How common are water submersion crashes?

On Behalf of | Apr 16, 2021 | Car Accidents

Of all the potential kinds of crashes, one of the kinds that people seem to fear most is the risk of submersion. If you live near a lake or small river, you may also have a fear of going into this water if you’re involved in a car crash.

It’s safe to say that vehicle submersions are not extremely common, though they are often depicted on TV and in the media. Less than .5% of all crashes result in vehicles going underwater or bursting into flames, so the likelihood of either serious crash occurring if you get hit is small. That being said, if you do find yourself in that position, you should know what to do.

Water submersion is uncommon and survivable

According to the National Highway Traffic Safety Administration, vehicle submersions and resulting deaths make up less than 1% of all traffic fatalities across the nation. These are more common in states like North Carolina, Florida and California, but if you have water near you, then you might find that they are more common in your area, too.

What do you do if you’re in a sinking car? The suggestion made by most experts is to roll down the window as soon as you hit the water. Before the vehicle totally submerges, you should get out and get on top of the vehicle or swim to shore.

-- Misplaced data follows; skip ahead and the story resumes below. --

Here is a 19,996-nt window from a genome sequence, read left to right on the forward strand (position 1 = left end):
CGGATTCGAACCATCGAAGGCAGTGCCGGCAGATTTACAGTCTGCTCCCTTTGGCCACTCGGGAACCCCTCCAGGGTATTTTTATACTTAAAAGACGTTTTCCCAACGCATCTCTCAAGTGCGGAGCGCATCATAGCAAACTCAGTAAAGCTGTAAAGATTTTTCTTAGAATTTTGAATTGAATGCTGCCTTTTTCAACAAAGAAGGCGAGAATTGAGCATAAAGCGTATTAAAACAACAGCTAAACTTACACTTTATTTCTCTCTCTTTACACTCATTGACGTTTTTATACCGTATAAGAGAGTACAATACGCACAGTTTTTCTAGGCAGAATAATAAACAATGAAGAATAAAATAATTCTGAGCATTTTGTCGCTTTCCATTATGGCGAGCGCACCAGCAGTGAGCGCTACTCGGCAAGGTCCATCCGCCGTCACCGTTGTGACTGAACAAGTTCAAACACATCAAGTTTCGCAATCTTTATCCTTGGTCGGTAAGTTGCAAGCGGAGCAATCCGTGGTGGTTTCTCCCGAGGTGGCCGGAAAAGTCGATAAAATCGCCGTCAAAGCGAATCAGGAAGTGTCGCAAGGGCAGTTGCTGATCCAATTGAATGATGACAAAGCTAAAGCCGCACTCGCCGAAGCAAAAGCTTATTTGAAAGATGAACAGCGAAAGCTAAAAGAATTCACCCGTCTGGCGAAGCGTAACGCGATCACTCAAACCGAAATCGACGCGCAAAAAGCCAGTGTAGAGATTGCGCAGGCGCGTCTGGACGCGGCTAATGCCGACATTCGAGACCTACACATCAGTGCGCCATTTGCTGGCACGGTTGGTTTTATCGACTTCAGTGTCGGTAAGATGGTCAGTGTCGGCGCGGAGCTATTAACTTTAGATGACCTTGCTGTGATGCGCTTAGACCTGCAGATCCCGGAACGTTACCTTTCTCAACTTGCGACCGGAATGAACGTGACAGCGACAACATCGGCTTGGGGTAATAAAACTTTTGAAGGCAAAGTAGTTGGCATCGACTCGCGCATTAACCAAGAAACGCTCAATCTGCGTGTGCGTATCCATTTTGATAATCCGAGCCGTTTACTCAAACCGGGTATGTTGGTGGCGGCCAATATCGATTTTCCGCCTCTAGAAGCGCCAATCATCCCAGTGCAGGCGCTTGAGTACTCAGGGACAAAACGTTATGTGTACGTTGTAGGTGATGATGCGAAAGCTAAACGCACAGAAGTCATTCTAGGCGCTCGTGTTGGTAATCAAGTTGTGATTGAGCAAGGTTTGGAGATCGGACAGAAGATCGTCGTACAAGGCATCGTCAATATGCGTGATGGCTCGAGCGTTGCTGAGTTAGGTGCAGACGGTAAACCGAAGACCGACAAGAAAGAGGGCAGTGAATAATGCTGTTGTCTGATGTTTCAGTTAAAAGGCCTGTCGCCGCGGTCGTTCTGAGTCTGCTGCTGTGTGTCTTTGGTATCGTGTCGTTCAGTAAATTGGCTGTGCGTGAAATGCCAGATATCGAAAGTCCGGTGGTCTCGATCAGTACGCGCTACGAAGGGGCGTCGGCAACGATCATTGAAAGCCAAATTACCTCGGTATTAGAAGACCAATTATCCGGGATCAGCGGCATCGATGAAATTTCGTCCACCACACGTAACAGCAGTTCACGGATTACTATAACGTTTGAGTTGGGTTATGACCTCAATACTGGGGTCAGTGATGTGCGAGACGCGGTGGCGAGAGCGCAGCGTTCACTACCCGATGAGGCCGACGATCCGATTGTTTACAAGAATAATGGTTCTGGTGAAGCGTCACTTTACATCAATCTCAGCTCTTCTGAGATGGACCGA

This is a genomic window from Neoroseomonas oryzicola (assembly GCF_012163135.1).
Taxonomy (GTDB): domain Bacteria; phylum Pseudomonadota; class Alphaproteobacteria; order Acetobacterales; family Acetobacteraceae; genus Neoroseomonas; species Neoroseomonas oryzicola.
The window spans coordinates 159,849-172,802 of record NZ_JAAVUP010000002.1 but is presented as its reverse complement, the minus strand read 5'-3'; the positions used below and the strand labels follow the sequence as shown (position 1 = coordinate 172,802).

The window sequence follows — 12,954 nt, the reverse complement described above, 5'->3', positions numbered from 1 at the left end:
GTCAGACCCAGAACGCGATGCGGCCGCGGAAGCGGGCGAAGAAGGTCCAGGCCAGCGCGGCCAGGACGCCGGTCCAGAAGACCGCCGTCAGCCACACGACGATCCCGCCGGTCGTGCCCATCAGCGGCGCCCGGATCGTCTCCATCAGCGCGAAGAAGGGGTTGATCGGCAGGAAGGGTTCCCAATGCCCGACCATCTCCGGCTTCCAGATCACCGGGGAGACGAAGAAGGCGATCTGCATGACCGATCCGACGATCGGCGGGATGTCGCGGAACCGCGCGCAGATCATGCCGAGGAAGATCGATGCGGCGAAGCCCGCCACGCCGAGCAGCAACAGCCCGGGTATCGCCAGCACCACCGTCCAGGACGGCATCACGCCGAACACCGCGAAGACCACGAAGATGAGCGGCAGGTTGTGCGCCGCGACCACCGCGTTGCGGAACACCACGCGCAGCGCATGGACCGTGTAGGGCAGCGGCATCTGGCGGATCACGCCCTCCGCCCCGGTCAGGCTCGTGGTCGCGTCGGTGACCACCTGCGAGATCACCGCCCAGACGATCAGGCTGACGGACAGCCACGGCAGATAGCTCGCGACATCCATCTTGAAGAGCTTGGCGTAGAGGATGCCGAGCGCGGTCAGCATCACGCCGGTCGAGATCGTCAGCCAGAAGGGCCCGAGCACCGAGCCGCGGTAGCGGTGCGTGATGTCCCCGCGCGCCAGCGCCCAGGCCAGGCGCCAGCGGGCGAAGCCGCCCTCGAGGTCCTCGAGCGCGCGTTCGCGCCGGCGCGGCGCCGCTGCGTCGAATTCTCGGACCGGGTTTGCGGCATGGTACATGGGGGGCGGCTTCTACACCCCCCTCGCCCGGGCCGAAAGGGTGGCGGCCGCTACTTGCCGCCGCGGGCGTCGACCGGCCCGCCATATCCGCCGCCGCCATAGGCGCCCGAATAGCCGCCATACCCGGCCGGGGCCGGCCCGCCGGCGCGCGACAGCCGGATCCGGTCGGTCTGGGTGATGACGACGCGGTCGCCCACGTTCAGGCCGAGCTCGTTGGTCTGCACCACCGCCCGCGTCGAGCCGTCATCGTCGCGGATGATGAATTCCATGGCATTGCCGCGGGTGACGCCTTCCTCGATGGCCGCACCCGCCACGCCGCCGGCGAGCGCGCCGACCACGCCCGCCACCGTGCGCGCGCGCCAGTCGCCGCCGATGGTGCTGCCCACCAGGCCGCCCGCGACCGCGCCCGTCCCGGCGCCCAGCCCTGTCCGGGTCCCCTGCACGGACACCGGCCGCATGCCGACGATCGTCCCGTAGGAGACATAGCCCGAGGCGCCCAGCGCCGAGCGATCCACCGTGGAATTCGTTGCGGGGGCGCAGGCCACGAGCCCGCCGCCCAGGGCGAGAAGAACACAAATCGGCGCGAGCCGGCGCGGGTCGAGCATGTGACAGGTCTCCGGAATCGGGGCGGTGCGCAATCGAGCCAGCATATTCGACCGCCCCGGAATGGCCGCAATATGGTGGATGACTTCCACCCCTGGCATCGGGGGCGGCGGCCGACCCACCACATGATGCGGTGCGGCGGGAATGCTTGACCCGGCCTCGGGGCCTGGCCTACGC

In the case that you’re stuck or cannot break the glass, you’ll have to wait until the vehicle is totally submerged. It’s hard to open the doors or windows when water pressure is present, so you may have to allow the vehicle to fill before you’ll have an opportunity to escape. This is an extremely dangerous type of crash, and most people do not survive it without help. If you have a cell phone and can connect, call 911 and give your location, so the fire department and other rescue workers can come to you as soon as possible.

Water submersion in a crash is not likely to be something you have to worry about, but if you are hit and end up submerged, do your best to get out of the vehicle as soon as you can. If you suffer injuries, the at-fault driver may still be held liable.